Chapter 2.5 Electron diffraction and electron microscopy in structure determination

Reciprocal space

First Online Edition (2006)

Part 2. Reciprocal space in crystal-structure determination

  1. J. M. Cowley1,
  2. P. Goodman2,
  3. B. K. Vainshtein3,
  4. B. B. Zvyagin4,
  5. D. L. Dorset5

Published Online: 1 JAN 2006

DOI: 10.1107/97809553602060000558

International Tables for Crystallography

International Tables for Crystallography

How to Cite

Cowley, J. M., Goodman, P., Vainshtein, B. K., Zvyagin, B. B. and Dorset, D. L. 2006. Electron diffraction and electron microscopy in structure determination. International Tables for Crystallography. B:2:2.5:276–345.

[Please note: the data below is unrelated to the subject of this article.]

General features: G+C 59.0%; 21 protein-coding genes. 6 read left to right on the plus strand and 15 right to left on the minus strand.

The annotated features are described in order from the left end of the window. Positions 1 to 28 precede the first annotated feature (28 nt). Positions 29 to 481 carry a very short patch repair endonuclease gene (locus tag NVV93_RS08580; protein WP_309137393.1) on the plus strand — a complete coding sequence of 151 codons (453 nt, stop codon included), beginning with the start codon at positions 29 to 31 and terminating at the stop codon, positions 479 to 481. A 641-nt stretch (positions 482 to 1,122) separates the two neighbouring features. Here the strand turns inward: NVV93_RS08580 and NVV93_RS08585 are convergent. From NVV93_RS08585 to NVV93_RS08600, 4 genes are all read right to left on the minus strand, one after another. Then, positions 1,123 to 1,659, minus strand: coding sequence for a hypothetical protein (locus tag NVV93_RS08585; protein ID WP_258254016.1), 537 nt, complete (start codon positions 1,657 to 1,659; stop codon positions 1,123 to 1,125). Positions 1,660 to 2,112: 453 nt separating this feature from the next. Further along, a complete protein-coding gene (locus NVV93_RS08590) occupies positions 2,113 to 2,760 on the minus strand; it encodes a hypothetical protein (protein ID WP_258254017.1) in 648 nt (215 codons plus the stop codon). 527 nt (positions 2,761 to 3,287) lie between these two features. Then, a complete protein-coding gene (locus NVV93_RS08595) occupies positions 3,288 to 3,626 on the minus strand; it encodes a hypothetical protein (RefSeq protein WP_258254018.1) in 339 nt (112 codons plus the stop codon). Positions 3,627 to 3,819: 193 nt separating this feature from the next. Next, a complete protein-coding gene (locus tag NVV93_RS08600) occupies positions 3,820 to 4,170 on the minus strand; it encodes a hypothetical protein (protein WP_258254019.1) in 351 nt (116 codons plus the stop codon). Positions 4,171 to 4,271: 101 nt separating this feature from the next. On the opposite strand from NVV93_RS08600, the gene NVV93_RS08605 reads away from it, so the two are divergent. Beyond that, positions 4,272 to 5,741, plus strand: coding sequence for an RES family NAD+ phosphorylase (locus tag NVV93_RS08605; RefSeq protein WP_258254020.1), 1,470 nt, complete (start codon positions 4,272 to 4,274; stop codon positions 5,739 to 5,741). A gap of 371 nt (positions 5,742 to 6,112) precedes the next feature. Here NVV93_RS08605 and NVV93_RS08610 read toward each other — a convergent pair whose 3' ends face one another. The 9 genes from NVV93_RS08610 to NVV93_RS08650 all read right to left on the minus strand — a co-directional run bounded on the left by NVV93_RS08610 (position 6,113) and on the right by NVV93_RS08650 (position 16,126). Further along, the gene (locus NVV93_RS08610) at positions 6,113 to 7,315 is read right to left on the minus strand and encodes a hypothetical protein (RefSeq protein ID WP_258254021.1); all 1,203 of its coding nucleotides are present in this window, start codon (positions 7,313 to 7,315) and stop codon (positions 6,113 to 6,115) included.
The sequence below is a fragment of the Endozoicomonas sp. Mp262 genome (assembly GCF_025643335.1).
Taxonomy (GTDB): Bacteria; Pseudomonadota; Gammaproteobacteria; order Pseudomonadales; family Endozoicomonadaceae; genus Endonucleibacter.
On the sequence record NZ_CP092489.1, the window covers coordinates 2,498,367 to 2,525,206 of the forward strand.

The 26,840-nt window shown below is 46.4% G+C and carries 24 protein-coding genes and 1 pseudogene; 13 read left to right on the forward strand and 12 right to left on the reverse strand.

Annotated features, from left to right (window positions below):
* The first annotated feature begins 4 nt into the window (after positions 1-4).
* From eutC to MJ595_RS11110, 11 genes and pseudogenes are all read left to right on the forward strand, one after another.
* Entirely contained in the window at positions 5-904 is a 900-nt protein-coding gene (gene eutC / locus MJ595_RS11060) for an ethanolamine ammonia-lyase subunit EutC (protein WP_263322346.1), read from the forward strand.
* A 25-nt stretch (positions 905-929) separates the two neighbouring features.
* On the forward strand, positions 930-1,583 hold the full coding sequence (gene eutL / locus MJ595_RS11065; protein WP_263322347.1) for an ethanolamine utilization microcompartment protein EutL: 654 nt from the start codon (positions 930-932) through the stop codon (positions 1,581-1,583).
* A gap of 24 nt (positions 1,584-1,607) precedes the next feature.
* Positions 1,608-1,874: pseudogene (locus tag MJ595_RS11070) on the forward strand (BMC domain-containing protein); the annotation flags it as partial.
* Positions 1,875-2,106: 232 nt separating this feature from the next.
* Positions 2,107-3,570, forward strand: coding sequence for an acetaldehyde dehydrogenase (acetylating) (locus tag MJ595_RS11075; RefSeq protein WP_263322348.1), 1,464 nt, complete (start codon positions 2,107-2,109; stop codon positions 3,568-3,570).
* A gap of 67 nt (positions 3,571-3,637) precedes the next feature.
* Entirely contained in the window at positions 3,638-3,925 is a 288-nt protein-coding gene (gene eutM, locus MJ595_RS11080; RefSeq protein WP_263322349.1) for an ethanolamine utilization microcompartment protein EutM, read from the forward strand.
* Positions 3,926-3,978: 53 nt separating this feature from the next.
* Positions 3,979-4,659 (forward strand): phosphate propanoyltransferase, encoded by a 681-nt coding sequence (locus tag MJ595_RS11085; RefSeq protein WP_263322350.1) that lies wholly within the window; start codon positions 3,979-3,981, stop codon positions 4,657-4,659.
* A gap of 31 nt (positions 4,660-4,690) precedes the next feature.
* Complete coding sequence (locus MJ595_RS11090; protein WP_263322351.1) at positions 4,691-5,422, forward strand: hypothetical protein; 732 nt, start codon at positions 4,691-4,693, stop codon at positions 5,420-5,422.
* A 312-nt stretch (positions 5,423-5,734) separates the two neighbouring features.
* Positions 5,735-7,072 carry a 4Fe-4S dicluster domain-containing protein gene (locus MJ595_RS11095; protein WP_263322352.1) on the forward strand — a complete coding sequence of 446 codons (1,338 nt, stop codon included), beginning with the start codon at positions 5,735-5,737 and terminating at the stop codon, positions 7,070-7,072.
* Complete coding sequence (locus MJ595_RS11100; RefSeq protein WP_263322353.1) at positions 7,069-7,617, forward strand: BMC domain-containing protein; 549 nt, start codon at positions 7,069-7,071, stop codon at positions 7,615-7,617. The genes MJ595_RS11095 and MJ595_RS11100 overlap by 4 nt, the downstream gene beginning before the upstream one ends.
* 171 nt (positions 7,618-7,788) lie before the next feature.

Author Information

  1. 1

    Arizona State University, Box 871504, Department of Physics and Astronomy, Tempe, AZ 85287-1504, USA

  2. 2

    School of Physics, University of Melbourne, Parkville, Australia 3052

  3. 3

    Institute of Crystallography, Academy of Sciences of Russia, Leninsky prospekt 59, Moscow B-117333, Russia

  4. 4

    Institute of Ore Mineralogy (IGEM), Academy of Sciences of Russia, Staromonetny 35, 109017 Moscow, Russia

  5. 5

    ExxonMobil Research and Engineering Co., 1545 Route 22 East, Clinton Township, Annandale, New Jersey 08801, USA

Publication History

  1. Published Online: 1 JAN 2006